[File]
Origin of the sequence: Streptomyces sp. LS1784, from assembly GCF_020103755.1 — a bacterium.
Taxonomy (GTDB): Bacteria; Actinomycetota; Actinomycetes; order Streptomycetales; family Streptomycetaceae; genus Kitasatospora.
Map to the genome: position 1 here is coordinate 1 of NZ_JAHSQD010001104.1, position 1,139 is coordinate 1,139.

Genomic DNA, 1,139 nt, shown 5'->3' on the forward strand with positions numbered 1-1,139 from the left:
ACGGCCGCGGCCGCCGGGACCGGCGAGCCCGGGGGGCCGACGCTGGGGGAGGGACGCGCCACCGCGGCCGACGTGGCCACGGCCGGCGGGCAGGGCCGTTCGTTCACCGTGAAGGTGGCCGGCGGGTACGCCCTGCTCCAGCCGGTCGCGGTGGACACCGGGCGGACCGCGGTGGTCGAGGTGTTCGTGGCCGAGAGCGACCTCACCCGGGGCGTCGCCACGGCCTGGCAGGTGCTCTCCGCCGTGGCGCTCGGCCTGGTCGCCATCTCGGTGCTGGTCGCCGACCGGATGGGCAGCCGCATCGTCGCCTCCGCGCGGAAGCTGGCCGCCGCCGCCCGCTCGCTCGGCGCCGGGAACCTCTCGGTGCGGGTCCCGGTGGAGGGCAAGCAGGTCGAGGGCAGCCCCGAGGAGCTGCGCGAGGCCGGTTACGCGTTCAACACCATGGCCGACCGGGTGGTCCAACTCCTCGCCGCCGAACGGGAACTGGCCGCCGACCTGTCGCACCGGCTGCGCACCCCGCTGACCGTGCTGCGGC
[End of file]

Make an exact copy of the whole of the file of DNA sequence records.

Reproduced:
Origin of the sequence: Streptomyces sp. LS1784, from assembly GCF_020103755.1 — a bacterium.
Taxonomy (GTDB): Bacteria; Actinomycetota; Actinomycetes; order Streptomycetales; family Streptomycetaceae; genus Kitasatospora.
Map to the genome: position 1 here is coordinate 1 of NZ_JAHSQD010001104.1, position 1,139 is coordinate 1,139.

Genomic DNA, 1,139 nt, shown 5'->3' on the forward strand with positions numbered 1-1,139 from the left:
ACGGCCGCGGCCGCCGGGACCGGCGAGCCCGGGGGGCCGACGCTGGGGGAGGGACGCGCCACCGCGGCCGACGTGGCCACGGCCGGCGGGCAGGGCCGTTCGTTCACCGTGAAGGTGGCCGGCGGGTACGCCCTGCTCCAGCCGGTCGCGGTGGACACCGGGCGGACCGCGGTGGTCGAGGTGTTCGTGGCCGAGAGCGACCTCACCCGGGGCGTCGCCACGGCCTGGCAGGTGCTCTCCGCCGTGGCGCTCGGCCTGGTCGCCATCTCGGTGCTGGTCGCCGACCGGATGGGCAGCCGCATCGTCGCCTCCGCGCGGAAGCTGGCCGCCGCCGCCCGCTCGCTCGGCGCCGGGAACCTCTCGGTGCGGGTCCCGGTGGAGGGCAAGCAGGTCGAGGGCAGCCCCGAGGAGCTGCGCGAGGCCGGTTACGCGTTCAACACCATGGCCGACCGGGTGGTCCAACTCCTCGCCGCCGAACGGGAACTGGCCGCCGACCTGTCGCACCGGCTGCGCACCCCGCTGACCGTGCTGCGGC